"He should be on America’s Stupidest Criminals," joked Sammie. Commit a theft – in a prison! apprehension guaranteed! – and saunter back, to see the end of the play? No one could figure him out. As we were laughing, Karen came in and pulled me aside.

"He’s here," she said. "The guy who took your book, Peter, he’s here and he wants to apologize."

I stood still, startled to be confronted with the reality of the thief.

"You don’t have to talk to him," Karen continued. "You don’t have to at all. But if you want to, he wants to talk to you, and he’s right over there." She gestured to a young man standing near the guard station; it was the fellow with the ace haircut, the surfer ‘do.

"I’ll talk to him," I said, "I want to hear what he has to say."


Walking the few yards across the gym to meet Peter, my breath went shallow and my cheeks got hot. I was nervous, and I was scared. I had never been scared for my safety in the prison – not during long interviews with men convicted of murders, of brutal sodomies, of grisly sex offenses retold with frigid cool. But now, in the pallid green glow of the gym’s fluorescent lights, I felt vulnerable. Still, the reporter in me wanted to hear what he had to say. Why had he taken my notebook?

Peter looked at me, without looking up or down, and began to speak. "I am sorry for what I did," he said, in a deliberate, methodical recitation. His eyes were unwavering, his face illegible, a blank mask.

"I took your notebook and hid it away. I don’t know why I did it, but I did it." Peter’s eyes were opaque as sea glass, as empty as marbles. He went on, "I should not have taken it, but I did. I can’t say why. I’m sorry."

"I don’t know why you took it, either," I said. "I hope you figure it out, though." We clasped hands, an awkward handshake. No more than 24 or 25 years old, this guy was a goner, completely AWOL behind eyes as blue-white as skim milk.

"Yes, ma’am," he agreed, "I hope so. I hope to do so." Neither of us broke our gaze.

"Takes a big man to apologize like that, Peter," said Karen quietly. "You done the right thing. Takes a big man."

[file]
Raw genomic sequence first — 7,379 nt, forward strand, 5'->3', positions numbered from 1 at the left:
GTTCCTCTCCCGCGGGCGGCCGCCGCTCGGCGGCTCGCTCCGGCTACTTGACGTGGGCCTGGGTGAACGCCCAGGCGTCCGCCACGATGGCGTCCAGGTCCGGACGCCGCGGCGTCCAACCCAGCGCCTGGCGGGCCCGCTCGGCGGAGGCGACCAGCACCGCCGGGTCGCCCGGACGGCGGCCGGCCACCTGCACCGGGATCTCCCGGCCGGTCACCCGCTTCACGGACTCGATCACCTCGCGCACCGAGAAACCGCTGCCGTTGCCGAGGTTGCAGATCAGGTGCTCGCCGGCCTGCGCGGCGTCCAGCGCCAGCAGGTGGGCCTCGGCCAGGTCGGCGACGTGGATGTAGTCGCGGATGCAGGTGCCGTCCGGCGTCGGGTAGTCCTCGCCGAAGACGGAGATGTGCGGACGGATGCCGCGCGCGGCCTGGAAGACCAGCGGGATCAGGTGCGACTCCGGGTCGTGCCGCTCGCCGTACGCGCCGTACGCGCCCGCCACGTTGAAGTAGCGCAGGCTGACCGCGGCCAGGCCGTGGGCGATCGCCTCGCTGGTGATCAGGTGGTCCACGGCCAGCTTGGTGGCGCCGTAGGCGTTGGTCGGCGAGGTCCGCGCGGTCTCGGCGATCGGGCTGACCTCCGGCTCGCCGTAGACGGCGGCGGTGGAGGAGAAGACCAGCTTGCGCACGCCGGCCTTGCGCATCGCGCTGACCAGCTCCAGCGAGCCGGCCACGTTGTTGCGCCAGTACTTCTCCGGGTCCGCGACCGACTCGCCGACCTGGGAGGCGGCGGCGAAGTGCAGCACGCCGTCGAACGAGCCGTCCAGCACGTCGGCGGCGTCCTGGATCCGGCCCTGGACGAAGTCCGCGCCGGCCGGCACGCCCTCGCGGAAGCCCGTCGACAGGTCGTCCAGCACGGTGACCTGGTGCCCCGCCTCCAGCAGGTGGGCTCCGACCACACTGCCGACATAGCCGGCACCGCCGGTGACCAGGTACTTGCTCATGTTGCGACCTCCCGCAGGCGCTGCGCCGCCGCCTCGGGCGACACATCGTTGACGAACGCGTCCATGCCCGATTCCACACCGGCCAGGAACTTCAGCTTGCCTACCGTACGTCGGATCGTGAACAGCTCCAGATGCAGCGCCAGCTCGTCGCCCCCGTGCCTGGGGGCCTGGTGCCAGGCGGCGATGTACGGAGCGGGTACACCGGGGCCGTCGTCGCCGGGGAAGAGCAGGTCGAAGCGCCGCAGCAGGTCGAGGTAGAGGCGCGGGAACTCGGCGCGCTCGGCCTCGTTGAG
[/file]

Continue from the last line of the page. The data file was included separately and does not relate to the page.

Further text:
"Yes, ma’am," he said to her. "I’m sorry," he added again, to me.


If life had the symmetric grace of art, this exchange would yield an epiphany, a light-bulb instant, where Peter would see and renounce the error of his ways. But reality is blunt and often bitter, and life stubbornly resists the neat little package. Instead of the cathartic moment, there was nothing. With his sharp haircut and opaline eyes, Peter was just passing through, marking the time that stretched ahead, remote and dead to it all. The theft, being caught, his apology – all hollow.

And what did I think? Did I truly believe, somewhere in the secret depths of my idealistic heart, that this encounter could affect a young man whose remove from life now seemed utterly complete? I thought I knew where I was, thought I knew what I was doing – but it was only a wishful veneer, my own yearning for connection, for that sizzling jolt of recognition. Did I actually imagine that my presence, my work, could affect any life behind these cinderblock walls?

Until that moment, I think I did. Now, I knew different. I would come and I would go; countless other well-intentioned outsiders would venture into the world of the prison, each seeking to learn or to aid, to mend or improve, but the men themselves only stayed – impenetrable, stolid, embedded in Luther Luckett’s compressed universe. I was an outsider who, by my presence, violated the well-oiled precision of the prison routine – a nuisance, probably, or a distraction to be tolerated. To Peter, I was nothing; my notebook a tempting gimcrack waiting for his sticky fingers. I would, it seemed, always be a stranger in this very strange land.

The play went on that evening, with a slightly smaller crowd than on opening
night. I held tight to my notebook. And this time, Peter stayed for the whole